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Local groups benefit from ODOT’s purchase of buildings for I-75 project


August 24. 2013 10:20AM
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LIMA ?? Local businesses, organizations and residents are already benefiting from the Interstate 75 reconstruction project in Allen County even before ground breaks for Phase 2 of the Ohio Department of Transportation project.



The I-75 and state Route 309 corridor is getting a makeover during Phase 2 of the ODOT project, which will include restructuring the on- and off-ramps, plus a safety upgrade for state Route 309.



As part of the project, ODOT bought Panera, Sprint and Jack??s Aquarium in order to have enough land for the project. That purchase has ended up bettering many local entities.



??Here in about a month and a half, the construction of I-75 will be taking place. We??re talking about the largest single transportation investment to ever be made in Allen County,? said Kirk Slusher, ODOT District One deputy director. ??We ended up purchasing 12 different properties, seven commercial and five residential, and so we had a variety of different properties to make available.?



Habitat for Humanity salvaged items from buildings, either selling things directly from the property or from its ReStore.



??We managed to pull out, reuse, reclaim and restore all kinds of items,? Karen Wagner, Habitat Lima ReStore manager said. ??One of the local companies bought eight of the air conditioning units and reconditioned them and then offered them to some non-profits and some churches who had broken systems. So that was really awesome.?



Wagner said Panera Bread??s walk-in freezer and refrigerator went to an Allen County restaurant and a local youth center got a baby-changing station, a water cooler and a couple of awnings.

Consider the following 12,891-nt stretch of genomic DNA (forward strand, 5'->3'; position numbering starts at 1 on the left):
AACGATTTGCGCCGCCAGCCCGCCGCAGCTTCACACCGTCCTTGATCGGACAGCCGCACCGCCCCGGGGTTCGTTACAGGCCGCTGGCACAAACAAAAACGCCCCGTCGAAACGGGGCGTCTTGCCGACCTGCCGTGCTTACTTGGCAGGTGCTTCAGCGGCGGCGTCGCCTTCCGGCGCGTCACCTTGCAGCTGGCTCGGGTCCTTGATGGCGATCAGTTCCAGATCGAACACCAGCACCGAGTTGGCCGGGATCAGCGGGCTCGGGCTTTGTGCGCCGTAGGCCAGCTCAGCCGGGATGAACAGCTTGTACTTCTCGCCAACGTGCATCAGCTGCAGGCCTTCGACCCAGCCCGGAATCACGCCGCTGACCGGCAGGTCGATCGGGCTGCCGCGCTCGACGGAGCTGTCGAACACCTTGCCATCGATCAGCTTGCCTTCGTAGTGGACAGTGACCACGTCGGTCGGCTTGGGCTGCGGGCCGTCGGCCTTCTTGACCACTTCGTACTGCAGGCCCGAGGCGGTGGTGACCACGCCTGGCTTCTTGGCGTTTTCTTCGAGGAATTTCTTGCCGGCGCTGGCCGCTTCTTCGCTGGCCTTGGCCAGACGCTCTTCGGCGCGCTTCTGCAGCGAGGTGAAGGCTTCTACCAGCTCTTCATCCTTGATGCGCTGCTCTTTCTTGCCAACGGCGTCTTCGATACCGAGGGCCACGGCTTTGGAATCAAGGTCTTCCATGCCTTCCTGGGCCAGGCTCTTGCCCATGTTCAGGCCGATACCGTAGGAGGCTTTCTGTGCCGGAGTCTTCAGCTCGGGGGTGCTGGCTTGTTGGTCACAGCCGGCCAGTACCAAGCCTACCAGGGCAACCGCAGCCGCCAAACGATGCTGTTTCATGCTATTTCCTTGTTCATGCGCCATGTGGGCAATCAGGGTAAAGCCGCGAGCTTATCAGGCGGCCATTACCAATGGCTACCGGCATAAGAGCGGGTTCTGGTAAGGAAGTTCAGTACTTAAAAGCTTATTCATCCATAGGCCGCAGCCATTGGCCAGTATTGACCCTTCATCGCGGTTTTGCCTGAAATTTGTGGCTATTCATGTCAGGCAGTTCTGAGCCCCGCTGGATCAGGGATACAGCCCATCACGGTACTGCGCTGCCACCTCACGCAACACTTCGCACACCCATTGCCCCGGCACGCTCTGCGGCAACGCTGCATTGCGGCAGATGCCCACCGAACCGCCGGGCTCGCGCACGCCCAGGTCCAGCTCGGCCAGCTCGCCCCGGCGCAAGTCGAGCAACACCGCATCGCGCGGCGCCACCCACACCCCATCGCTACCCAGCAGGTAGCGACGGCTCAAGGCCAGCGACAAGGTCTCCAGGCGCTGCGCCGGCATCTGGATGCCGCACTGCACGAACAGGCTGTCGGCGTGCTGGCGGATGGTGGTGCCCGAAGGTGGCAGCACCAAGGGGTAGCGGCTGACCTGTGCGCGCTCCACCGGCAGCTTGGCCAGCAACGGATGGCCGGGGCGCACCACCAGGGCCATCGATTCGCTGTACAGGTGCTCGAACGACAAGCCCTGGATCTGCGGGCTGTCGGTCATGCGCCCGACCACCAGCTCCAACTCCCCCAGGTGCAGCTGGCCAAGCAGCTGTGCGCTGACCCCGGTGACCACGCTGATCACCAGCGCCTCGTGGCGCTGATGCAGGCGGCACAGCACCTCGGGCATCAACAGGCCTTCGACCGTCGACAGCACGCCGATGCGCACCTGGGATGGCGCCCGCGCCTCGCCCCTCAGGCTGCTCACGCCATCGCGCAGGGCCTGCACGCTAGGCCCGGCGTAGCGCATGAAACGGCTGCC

??Another local business bought two of the double doors from Panera and some of the other fixtures,? she said. ??A local resident here who is looking forward to retiring eventually bought all of the aquarium fixtures and equipment out of Jack??s. So she??s already got a good start on her retirement dream.?



The Allen County Dog Warden??s Office also bought countertops for its facilities.



??From Panera Bread, we got some nice table tops and countertops,? said Allen County Dog Warden Julie Shellhammer. ??We were able to fix up our kennel areas with some stainless steel tables and sinks. Just being able to utilize the stainless steel, it??s such a benefit because we??re able to sanitize it and keep it clean and it looks nice.?



But materials aside, other entities were able to benefit from the buildings themselves. Apollo Career Center??s building maintenance and carpentry programs helped Habitat for Humanity with the salvage work for about two weeks.



??They had the opportunity to learn some equipment, safety procedures, man lifts with the safety harnesses, just all of the procedures that we normally do in the shop,? said Rod Wise, Apollo building maintenance instructor. ??But to get out and do it on-site and actually have it mean something was just a great opportunity for these students.?



Carpentry students who normally study residential structures were able to see the differences of the trade in commercial structures, said Mike Sebenoler, Apollo carpentry instructor.



??We worked in Jack??s Aquarium and the Sprint store removing plumbing fixtures, light fixtures and a lot of shelving units,? Sebenoler said. ??And the students really took a lot of interest in helping Habitat for Humanity and the ReStore and they really enjoyed doing the work there.?



Allen County Sheriff Sam Crish said his SWAT team, deputies and K9 unit ?? among other public safety agencies ?? used the space for training.



??For example, with our SWAT team, we were able to set up scenarios, closest to the real thing,? Crish said. ??We took advantage of it as many days as we could. The cost was nothing to us, and we certainly appreciate that. For us to try and set something up for several days of training like that, it would have been a huge cost in getting the facility and the manpower. So we certainly appreciate that.?



Slusher said the project will open for bid Thursday. He said he expects the buildings to be demolished around mid-March, but that??s dependent on the contractor. 



??We have another major project coming up in Hancock County on I-75 up there, and so if we have opportunities up there we would certainly be partnering with anybody we could up there,? he said.



Phase 1 of the Allen County I-75 reconstruction included replacing the Fourth Street and Reservoir Road bridges and was finished last fall. Phase 2 includes rebuilding the highway from the Fourth Street exit to just north of state Route 81. Phase 3 will be from the Auglaize County line to the Fourth Street exit and will include the reconstruction of the Breese Road and state Route 65 interchanges and the bridges at Hanthorn and McClain roads.






ODOT project


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